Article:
There is a time and place for everything in this world, including dirt. It’s a special kind of dirt that umpires rub on baseballs used at Nationals Park and Camden Yards. It’s dirt that provides the footing on the playing field for the Baltimore Ravens and the Washington Redskins. It’s dirt that provides the foundation for life as it is the base for growing our nation’s food supply. But when it comes to your home’s HVAC filter, you want to make sure dirt stays in its proper place.
The effects of a dirty air filter lead to airflow being restricted to your HVAC system causing it to be overworked and thus higher energy bills. That additional work by your HVAC system can drive up your monthly utility bill by as much as 15%! The best rule of thumb is to check your air filter monthly. Keep a closer eye on it during the months where your HVAC system gets the heaviest use (summer and winter).
Types of Filters:
There are many types of filters and it can be hard to breakdown the differences and know which one is right for your home. Here is a quick breakdown from Angie’s List.
Fiberglass air filters
Fiberglass filters are not the best choice for your HVAC unit due to the fact that they are very thin and feature just a basic flat panel surface for trapping air particles. Fiberglass filters were developed to protect your HVAC unit, not to improve indoor air quality.
Cost: Around $1 to $10 apiece
Pollutants Removed: Less than 10 percent of the air pollutants from your home.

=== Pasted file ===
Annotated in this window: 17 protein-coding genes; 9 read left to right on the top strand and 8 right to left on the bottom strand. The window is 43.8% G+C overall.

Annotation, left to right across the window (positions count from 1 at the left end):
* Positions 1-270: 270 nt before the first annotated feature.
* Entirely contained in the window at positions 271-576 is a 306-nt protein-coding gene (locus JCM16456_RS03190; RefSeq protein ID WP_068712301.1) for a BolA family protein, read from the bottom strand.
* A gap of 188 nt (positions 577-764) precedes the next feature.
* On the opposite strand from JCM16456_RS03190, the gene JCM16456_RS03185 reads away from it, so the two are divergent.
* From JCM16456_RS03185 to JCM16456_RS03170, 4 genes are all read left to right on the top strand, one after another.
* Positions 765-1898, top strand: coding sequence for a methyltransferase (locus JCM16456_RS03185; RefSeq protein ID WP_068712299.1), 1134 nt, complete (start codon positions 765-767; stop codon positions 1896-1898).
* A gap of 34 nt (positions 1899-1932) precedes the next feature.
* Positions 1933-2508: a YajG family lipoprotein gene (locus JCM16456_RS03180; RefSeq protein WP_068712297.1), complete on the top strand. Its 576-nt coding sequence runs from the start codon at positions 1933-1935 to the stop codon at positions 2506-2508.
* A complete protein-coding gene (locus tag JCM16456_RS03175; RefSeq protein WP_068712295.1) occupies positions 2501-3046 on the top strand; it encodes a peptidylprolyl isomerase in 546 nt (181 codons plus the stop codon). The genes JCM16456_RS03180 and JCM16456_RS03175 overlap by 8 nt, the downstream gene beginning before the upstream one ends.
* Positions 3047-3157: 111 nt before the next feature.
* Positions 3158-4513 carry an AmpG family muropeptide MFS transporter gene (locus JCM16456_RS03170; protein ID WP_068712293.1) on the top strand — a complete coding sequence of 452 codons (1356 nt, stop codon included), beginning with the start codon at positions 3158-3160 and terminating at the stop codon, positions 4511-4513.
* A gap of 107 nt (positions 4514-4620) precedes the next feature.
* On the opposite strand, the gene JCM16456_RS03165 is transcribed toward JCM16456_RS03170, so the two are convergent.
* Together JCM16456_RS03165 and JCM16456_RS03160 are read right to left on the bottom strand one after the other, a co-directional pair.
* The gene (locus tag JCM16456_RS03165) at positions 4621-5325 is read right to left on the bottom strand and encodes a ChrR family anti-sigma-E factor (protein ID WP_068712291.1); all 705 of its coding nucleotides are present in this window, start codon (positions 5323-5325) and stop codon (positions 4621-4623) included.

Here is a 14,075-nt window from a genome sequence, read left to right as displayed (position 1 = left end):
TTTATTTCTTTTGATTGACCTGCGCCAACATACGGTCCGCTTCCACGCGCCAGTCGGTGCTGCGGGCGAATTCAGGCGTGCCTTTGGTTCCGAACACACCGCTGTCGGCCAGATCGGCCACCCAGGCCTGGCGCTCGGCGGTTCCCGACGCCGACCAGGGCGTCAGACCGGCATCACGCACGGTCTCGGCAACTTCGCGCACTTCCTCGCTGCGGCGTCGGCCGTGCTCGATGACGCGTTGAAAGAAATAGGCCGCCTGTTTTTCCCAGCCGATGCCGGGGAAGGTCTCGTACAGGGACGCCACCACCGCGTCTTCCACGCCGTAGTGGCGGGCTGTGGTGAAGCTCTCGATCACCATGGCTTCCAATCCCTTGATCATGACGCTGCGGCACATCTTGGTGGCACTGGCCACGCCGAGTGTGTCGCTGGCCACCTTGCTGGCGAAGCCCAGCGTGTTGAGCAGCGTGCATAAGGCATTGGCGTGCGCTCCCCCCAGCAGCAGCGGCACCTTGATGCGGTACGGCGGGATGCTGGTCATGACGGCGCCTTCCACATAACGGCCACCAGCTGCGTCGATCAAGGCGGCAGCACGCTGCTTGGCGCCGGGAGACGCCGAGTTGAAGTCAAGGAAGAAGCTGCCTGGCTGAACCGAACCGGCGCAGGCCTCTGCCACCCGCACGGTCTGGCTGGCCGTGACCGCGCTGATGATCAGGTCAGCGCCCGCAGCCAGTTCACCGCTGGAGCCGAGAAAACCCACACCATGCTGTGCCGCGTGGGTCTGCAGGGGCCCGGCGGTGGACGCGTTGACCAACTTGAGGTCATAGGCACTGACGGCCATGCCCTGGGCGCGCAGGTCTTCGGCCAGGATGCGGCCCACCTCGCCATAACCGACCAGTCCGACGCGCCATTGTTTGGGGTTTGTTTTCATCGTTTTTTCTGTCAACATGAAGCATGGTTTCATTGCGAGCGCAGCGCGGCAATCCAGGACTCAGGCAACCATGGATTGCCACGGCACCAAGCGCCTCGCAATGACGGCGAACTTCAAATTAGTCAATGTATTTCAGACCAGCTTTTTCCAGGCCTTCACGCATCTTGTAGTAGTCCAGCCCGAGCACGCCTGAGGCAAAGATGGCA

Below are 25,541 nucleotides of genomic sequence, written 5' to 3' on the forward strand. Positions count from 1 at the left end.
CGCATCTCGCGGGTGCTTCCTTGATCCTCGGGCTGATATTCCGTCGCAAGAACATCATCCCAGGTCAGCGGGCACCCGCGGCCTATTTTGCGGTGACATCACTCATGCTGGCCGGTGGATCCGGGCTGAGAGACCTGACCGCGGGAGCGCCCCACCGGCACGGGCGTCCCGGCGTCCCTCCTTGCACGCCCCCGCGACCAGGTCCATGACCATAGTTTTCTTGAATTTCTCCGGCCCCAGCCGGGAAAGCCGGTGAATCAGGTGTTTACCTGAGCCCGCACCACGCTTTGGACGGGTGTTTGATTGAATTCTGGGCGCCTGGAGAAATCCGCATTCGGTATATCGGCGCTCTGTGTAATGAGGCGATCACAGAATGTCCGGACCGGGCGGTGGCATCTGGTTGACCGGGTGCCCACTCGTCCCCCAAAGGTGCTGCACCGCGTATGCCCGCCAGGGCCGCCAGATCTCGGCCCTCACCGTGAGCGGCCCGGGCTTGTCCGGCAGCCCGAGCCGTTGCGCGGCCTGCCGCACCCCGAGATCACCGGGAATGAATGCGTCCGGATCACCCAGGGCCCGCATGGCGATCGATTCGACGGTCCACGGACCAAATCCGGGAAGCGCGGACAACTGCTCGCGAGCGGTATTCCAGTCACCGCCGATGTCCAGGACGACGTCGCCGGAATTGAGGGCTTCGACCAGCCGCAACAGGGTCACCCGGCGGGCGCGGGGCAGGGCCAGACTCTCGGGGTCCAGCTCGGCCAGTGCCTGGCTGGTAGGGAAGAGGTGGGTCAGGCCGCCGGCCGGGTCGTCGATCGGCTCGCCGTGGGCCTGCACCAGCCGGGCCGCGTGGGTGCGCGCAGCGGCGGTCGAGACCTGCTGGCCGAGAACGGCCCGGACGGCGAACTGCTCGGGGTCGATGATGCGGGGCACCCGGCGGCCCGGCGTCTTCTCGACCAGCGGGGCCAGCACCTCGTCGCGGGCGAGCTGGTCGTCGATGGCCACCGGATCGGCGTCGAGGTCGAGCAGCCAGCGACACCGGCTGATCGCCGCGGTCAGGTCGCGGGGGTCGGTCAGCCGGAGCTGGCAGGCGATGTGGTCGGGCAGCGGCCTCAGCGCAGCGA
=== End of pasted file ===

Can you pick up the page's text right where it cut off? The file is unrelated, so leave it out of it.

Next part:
MERV Rating: Between 1 and 4.
Polyester and pleated air filters
Polyester and pleated filters are pretty similar to fiberglass filters, but they tend to have superior dust-trapping ability.
Cost: Around $10-$25
Pollutants Removed: Remove up to 45 percent of the air pollutants in your home
MERV Rating: Between 8 and 13
Washable air filters
Most HVAC technicians agree that washable air filters are the worst HVAC filters you can purchase. These filters require extensive maintenance. HVAC technicians advise avoiding using washable air filters for your HVAC unit.
Cost: Around $10-30
Pollutants Removed: Easily collect fungus and bacteria, which can escape and circulate throughout your home.
MERV Rating: Between 1 and 4.
High-efficiency air filters
Often made from pleated filter paper or synthetic polyester These filters, however, are not very practical for residential use — hospitals or other “clean-room” environments use these industrial air filters to even remove bacteria from the air.
Cost: Around $45-178
Pollutants Removed: Remove up to 85 percent of the air pollutants from a home or building space. The filter fibers can trap very small particles of dust, pollen, mold and other irritants.
MERV Rating: Between 14 and 16.
Do you know your HVAC system’s MERV rating?
MERV stands for Minimum Efficiency Reporting Value, which is industry talk for, “how effective is your air filter?” The MERV rating was developed by the American Society of Heating, Refrigerating and Air-Conditioning Engineers and they gave the MERV ratings a range of 1-16. The higher the rating on a filter, the fewer the particles that can pass through the filter, but before you head to Home Depot or Lowe’s to buy a filter with a MERV rating of 16, do your research.
The higher the MERV rating, the smaller the area is in the filter for air to flow. If your home’s HVAC system is not designed for that type of filter, you could be creating stress on the system. Even with a clean filter, you could be facing higher utility bills, or worse, a complete system breakdown. HVAC filters with a MERV rating between 9 and 12 are usually the best choice for homeowners who want the best dust control possible.
When it comes to your home HVAC system, it’s clear to see the power of the filter. For questions on your home HVAC system or maintenance packages available for Montgomery County or Calvert County residents, you can contact us here.